Does a healthy diet help weight management among overweight and obese people?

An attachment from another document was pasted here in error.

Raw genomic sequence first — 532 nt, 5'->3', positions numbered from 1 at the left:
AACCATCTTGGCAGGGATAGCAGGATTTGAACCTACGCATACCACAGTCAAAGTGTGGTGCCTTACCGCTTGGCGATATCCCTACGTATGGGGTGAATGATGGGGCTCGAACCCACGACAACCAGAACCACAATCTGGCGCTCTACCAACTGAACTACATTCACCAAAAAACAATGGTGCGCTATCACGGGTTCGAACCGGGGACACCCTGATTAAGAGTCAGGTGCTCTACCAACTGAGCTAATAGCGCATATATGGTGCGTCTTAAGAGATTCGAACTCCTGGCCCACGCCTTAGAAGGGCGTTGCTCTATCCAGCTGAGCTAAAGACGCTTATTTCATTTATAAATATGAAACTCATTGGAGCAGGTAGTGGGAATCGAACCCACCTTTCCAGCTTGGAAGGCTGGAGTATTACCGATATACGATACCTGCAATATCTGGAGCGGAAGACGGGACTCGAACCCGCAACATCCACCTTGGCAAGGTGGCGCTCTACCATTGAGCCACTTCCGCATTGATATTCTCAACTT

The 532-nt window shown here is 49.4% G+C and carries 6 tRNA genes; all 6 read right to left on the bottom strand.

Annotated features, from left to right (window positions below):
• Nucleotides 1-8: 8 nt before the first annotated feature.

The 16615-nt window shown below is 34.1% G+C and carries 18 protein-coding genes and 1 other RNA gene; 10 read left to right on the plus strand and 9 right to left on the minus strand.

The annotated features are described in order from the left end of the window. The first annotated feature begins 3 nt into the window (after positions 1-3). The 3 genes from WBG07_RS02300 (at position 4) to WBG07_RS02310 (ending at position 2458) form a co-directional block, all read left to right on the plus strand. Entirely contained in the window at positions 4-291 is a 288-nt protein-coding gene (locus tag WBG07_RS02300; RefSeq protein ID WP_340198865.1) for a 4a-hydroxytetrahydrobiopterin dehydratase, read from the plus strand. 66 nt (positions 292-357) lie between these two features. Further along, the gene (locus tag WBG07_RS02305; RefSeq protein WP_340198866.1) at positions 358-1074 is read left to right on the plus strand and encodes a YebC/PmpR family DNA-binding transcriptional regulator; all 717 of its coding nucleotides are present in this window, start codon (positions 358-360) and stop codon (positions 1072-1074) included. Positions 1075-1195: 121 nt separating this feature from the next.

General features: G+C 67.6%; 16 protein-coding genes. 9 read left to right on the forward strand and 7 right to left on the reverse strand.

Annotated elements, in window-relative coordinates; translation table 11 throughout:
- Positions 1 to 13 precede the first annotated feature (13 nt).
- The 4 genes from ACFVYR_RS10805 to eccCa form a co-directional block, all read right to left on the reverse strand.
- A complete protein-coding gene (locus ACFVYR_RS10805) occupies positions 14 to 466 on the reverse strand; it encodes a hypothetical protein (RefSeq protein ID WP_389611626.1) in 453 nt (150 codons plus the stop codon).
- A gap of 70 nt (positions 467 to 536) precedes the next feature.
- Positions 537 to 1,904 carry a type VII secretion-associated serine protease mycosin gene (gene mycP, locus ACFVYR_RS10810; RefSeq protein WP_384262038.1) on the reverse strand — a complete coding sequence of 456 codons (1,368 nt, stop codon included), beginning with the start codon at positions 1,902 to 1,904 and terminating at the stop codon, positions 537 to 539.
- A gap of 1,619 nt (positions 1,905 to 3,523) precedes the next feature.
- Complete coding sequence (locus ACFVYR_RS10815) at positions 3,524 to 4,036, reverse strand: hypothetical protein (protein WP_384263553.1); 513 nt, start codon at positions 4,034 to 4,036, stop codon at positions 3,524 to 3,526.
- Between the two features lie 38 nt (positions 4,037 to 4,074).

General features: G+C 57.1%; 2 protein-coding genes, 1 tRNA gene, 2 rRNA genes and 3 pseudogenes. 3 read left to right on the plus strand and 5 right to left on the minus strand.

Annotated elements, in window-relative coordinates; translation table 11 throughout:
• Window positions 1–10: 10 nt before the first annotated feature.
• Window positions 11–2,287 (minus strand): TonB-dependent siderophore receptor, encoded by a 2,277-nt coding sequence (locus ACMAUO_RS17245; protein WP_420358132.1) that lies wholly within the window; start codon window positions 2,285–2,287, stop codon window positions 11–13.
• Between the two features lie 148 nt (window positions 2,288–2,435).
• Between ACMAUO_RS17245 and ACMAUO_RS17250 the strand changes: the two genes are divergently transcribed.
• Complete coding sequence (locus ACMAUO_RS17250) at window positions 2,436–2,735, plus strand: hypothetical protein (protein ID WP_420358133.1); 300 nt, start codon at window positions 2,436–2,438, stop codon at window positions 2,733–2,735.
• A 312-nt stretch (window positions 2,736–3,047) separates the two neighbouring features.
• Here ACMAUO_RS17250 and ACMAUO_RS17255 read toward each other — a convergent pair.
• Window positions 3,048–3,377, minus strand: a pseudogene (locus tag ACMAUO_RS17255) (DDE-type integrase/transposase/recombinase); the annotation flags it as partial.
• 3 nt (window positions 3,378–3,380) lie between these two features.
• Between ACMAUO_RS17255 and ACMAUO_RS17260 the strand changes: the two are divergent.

ABSTRACT A randomized dietary intervention trial across 4 years examined diet, weight, and obesity incidence (body mass index [BMI] > or = 30 kg/m(2)) differences between study groups. Participants were 1,510 breast cancer survivors with BMI > or = 25 kg/m(2) at entry. Dietary intake was assessed yearly by telephone; weight and height were measured at clinic visits. Intervention participants consumed more fruit, vegetables, and fiber and less energy from fat than control participants during follow-up cross-sectionally (p < .0001) and longitudinally (p < .0001); weight did not differ between study groups at any follow-up visit, and significant weight change difference was observed between groups only in the 1st year (p < .0001). Diet and weight results remained unchanged after stratifying by age and BMI. No difference in obesity incidence was found during follow-up (p > .10) among overweight members of either study group. Without specific efforts to reduce total energy intake, dietary modification does not reduce obesity or result in long-term weight loss.